RNC Protest Twitterer "Dispatches" from 1,800 Miles Away
BY Nancy Scola | Friday, September 5 2008
I just got off the phone with "notq," a Twitterer who served as an information hub during this week’s St. Paul protests around the Republican National Convention, as I detailed yesterday.
As a point person for on-the-ground information, notq served as a node through which a great deal of tear gas notices, police instructions, and tactical information flowed. But here’s the rather remarkable thing: he was doing it all from Tempe, Arizona, some 1,800 miles away from the Twin Cities. notq, a.k.a. Nathan Oyler, is a politically active Linux administrator opposed to the Iraq War and the Bush Administration. He was a central point through which critical information passed via Twitter -- and he wasn't even there.
"I was dispatch," he says.
Nathan, who I contacted several times for an interview while I was in St. Paul this week, was taking in all the action on the ground though Qik live-streaming video from a local citizens media collective called the Uptake, others on the scene streaming video online, and traditional media news reports. His goal, he says, was to aide those on the scene, particularly medics, legal observers, and journalists, who were "happy to avoid getting tear gassed."
"It was an entirely organic thing for me," he says. He began simply enough: appending the hash tag #RNC08 to untagged protest-related tweets so that they would pop-up on the C-SPAN RNC ’08 Convention Hub. (C-SPAN reports 17,357 posts from 1366 different Twitter accounts that used the #RNC08 tag.) That modest action was a way of channeling information to where he thought it belong. From there, his involvement grew. And his number of followers grew along with it, from something like 70 last week to more than 300 as the week progressed.
He evolved into using the official Twitter Search engine to find relevant information. "When there was a protest outside the state capitol," he says, "I had 'capitol,' I had 'cops,' I had 'arrest.' When Wabasha was important," -- Wabasha Street, the site of some of the protest action -- "I was looking up 'Wabasha.'" When he found what seemed credible and useful, he "retweeted" or republished it, which was picked up and then passed along by those on the scene.
"I would watch the video and report back on it. I was talking to journalists and I would direct them to the right places. As the information came out, it was morphed into whoever was listening to me and I would put it on there. If it was credible, I would retweet it."
At times and in the frenzy of the situation, Nathan didn’t know who was feeding him information, whether they were protestors or press. He wasn't alone in his confusion. Democracy Now radio host Amy Goodman, Associated Press photographers Matt Rourke and Evan Vucci, and other reporters credentialed for the Xcel Center who were, in echoes of the Chicago Democratic Convention in the summer of 1968, were swept up in an arrest during the events outside. Goodman was detained while reportedly shouting "I'm press! Press!"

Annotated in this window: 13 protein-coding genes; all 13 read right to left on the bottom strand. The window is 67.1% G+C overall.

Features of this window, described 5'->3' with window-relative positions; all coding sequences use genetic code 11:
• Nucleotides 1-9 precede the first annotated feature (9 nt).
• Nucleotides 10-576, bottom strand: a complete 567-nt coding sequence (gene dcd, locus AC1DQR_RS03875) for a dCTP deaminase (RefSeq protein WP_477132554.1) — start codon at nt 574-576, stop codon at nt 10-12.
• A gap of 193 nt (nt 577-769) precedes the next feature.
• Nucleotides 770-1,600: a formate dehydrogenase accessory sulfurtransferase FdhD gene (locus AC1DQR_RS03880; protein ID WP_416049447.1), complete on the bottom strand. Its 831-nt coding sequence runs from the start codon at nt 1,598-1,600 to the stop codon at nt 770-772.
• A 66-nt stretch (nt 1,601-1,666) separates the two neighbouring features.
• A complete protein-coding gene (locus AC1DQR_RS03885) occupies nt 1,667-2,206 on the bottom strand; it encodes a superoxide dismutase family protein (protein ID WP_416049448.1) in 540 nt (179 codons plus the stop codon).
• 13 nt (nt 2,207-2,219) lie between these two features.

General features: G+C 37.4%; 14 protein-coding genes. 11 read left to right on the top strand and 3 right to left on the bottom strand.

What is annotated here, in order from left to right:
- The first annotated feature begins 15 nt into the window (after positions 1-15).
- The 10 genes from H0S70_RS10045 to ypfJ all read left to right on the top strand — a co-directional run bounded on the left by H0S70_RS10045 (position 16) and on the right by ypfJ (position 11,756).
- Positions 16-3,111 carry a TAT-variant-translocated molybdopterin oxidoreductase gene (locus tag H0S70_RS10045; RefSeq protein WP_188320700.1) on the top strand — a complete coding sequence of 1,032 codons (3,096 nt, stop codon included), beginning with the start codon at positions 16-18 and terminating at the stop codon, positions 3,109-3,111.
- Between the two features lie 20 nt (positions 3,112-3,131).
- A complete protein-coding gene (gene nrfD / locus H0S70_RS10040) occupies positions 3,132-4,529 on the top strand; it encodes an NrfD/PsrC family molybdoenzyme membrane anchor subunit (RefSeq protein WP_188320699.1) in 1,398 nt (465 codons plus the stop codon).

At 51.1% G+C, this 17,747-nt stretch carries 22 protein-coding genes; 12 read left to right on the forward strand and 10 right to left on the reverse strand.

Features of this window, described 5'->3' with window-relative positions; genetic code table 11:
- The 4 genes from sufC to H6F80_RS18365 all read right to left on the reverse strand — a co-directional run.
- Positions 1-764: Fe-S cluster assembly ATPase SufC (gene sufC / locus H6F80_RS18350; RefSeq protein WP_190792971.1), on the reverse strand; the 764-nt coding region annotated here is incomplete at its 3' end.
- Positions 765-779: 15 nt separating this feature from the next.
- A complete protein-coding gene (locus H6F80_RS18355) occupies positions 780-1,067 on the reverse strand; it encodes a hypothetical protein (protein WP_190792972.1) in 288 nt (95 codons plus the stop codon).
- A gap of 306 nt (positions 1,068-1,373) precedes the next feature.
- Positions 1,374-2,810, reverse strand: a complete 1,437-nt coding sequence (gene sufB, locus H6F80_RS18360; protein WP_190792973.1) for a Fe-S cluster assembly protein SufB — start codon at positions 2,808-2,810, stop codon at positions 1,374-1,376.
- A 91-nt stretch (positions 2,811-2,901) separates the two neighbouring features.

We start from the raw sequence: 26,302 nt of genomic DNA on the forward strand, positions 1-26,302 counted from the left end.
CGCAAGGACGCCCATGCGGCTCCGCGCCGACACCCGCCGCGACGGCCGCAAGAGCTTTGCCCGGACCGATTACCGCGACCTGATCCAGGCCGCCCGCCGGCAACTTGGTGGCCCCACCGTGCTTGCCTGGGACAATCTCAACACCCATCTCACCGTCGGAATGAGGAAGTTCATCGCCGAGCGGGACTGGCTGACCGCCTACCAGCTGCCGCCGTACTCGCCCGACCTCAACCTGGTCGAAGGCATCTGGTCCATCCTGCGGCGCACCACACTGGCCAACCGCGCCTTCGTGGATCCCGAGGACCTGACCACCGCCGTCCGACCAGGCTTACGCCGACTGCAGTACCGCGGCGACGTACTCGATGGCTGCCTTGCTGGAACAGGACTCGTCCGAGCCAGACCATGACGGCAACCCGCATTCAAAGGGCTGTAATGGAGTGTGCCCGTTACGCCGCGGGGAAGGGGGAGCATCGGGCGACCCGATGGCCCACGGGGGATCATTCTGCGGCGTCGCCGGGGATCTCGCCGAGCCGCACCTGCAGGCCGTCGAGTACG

It's fascinating to examine just how information flowed.
Take, for example, a Twitterer by the handle of "zucchinipants" who offered some first-hand insight into reports that undercover law enforcement might be sporting white headphones while milling about. Having spent part of the week in the protest zone, zucchinipants sent out this note: "@notq fwiw, I saw a UC cop with those headphones (look like iPod but probably comms) in rice park." A Twitterer by the name of "mspdude" contributed this: "@notq don't know if the ipod guy was police or just trying to cause chaos. Everyone was yelling not to take the bait (@ J Ireland x 12th)."
PBS's NewsHour with Jim Lehrer (@newshour) was sending people towards @notq and the @theuptake's reports on Twitter, and even, it seems directing their resources based on the tweets pouring in: "@notq We're sending someone now... Marion & St. Anthony?" When I ask who else he knew to be following his reports, he says that he knows to be medics, journalists, and some protesters, but beyond that, he says, he's not altogether sure who made up his wider audience.
Asked if he's visited the Twin Cities, Nathan says, "I've never been there." Given that the scene in St. Paul this week was rather chaotic and spread out geographically, he may have had one of the best vantage points available. It's tough to cover an event as unscripted as a political protest, and to keep your wits about you while in the muddle. Police were on the scene were distributing out information, but it wasn't making its way throughout the crowd. But it was filtering out through Twitter.
Nathan suggests that what he learned this week about using Twitter might be applied to covering election day and voting irregularities. During recent elections, including 2004, a lack of information flow hampered voting oversight efforts.